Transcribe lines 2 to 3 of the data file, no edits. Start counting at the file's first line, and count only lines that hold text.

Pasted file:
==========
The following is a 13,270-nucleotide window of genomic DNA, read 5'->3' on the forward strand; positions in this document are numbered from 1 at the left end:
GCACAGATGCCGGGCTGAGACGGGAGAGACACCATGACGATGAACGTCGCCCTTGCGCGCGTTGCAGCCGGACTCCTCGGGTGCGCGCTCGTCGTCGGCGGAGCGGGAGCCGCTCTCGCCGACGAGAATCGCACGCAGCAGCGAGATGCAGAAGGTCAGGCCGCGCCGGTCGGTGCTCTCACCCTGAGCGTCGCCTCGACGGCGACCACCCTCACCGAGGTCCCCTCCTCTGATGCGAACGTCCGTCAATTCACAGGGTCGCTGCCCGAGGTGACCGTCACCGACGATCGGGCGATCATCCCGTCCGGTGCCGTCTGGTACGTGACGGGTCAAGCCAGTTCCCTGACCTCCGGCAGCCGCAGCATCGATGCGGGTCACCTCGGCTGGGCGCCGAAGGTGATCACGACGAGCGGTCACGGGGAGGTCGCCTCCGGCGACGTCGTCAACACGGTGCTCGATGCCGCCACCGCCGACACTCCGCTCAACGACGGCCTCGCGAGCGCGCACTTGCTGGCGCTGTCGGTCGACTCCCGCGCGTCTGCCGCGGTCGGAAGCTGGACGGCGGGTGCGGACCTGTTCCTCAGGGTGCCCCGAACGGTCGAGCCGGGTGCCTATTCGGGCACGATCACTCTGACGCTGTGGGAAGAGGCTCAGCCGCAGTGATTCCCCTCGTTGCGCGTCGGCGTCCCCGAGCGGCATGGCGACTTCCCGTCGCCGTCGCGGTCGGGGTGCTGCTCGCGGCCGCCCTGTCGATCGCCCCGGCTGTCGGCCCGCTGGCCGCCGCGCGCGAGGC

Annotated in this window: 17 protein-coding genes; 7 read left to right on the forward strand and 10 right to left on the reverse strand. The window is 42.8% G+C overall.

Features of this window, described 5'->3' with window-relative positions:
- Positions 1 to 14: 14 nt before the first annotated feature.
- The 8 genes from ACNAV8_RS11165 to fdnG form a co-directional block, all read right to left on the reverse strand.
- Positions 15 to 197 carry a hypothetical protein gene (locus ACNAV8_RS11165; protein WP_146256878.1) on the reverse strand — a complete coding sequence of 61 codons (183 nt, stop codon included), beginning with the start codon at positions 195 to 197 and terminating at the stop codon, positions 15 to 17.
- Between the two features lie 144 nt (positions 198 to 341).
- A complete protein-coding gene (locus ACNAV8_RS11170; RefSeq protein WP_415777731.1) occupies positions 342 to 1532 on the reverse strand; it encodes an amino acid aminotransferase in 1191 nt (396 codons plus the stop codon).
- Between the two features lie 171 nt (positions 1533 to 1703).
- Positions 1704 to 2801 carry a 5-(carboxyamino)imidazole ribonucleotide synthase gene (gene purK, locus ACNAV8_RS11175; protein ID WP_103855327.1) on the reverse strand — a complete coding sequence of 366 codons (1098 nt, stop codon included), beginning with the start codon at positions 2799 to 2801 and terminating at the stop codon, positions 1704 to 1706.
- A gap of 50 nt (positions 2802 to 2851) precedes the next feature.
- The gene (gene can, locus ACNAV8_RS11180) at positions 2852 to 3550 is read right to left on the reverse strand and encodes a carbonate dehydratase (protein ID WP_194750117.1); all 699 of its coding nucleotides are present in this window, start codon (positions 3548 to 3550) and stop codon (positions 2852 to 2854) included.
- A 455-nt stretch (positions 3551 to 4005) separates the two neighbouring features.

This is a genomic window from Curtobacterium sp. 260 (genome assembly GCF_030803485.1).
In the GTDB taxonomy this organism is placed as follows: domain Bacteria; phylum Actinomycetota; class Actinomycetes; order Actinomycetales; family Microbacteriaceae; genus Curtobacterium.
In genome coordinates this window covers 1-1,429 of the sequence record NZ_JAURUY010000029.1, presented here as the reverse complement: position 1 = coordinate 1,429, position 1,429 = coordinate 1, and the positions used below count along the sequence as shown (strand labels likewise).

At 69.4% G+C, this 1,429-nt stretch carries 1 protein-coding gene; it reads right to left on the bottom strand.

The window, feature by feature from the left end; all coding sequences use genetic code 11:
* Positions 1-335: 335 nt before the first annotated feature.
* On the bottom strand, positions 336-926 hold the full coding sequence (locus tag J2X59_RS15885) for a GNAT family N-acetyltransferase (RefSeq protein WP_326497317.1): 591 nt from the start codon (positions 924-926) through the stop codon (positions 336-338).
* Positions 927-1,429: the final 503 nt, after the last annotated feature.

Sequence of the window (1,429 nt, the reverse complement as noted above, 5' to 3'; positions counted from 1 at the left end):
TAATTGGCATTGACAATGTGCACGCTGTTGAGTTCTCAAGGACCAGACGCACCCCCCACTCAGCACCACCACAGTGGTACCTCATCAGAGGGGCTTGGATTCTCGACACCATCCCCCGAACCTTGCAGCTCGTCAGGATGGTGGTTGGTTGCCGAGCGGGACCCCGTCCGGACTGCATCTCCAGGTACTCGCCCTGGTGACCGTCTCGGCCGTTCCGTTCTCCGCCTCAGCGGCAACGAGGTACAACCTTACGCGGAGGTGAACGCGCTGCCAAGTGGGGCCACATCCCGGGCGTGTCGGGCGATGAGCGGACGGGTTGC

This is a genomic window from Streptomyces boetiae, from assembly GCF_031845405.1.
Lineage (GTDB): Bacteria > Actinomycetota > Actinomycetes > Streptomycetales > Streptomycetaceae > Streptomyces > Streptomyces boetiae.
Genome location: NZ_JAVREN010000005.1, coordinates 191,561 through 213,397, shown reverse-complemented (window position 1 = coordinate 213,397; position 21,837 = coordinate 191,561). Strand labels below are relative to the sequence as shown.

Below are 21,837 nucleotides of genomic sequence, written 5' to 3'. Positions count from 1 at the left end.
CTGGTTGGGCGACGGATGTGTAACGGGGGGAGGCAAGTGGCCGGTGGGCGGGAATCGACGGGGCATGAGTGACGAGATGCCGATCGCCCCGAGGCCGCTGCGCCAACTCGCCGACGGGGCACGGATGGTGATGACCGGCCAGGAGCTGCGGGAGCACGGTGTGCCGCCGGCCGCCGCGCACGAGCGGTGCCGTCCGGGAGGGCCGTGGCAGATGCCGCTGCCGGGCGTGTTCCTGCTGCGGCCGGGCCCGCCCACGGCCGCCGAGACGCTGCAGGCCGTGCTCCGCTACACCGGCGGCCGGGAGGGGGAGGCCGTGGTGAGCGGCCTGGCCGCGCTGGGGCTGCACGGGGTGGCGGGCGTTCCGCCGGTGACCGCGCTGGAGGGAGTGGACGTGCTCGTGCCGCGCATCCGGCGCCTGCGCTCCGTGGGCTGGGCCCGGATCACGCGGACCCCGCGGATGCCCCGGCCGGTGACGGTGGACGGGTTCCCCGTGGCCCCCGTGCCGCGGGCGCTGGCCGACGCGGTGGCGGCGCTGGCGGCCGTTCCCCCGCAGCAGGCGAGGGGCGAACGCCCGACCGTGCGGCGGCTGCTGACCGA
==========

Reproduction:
GCACAGATGCCGGGCTGAGACGGGAGAGACACCATGACGATGAACGTCGCCCTTGCGCGCGTTGCAGCCGGACTCCTCGGGTGCGCGCTCGTCGTCGGCGGAGCGGGAGCCGCTCTCGCCGACGAGAATCGCACGCAGCAGCGAGATGCAGAAGGTCAGGCCGCGCCGGTCGGTGCTCTCACCCTGAGCGTCGCCTCGACGGCGACCACCCTCACCGAGGTCCCCTCCTCTGATGCGAACGTCCGTCAATTCACAGGGTCGCTGCCCGAGGTGACCGTCACCGACGATCGGGCGATCATCCCGTCCGGTGCCGTCTGGTACGTGACGGGTCAAGCCAGTTCCCTGACCTCCGGCAGCCGCAGCATCGATGCGGGTCACCTCGGCTGGGCGCCGAAGGTGATCACGACGAGCGGTCACGGGGAGGTCGCCTCCGGCGACGTCGTCAACACGGTGCTCGATGCCGCCACCGCCGACACTCCGCTCAACGACGGCCTCGCGAGCGCGCACTTGCTGGCGCTGTCGGTCGACTCCCGCGCGTCTGCCGCGGTCGGAAGCTGGACGGCGGGTGCGGACCTGTTCCTCAGGGTGCCCCGAACGGTCGAGCCGGGTGCCTATTCGGGCACGATCACTCTGACGCTGTGGGAAGAGGCTCAGCCGCAGTGATTCCCCTCGTTGCGCGTCGGCGTCCCCGAGCGGCATGGCGACTTCCCGTCGCCGTCGCGGTCGGGGTGCTGCTCGCGGCCGCCCTGTCGATCGCCCCGGCTGTCGGCCCGCTGGCCGCCGCGCGCGAGGC

Annotated in this window: 17 protein-coding genes; 7 read left to right on the forward strand and 10 right to left on the reverse strand. The window is 42.8% G+C overall.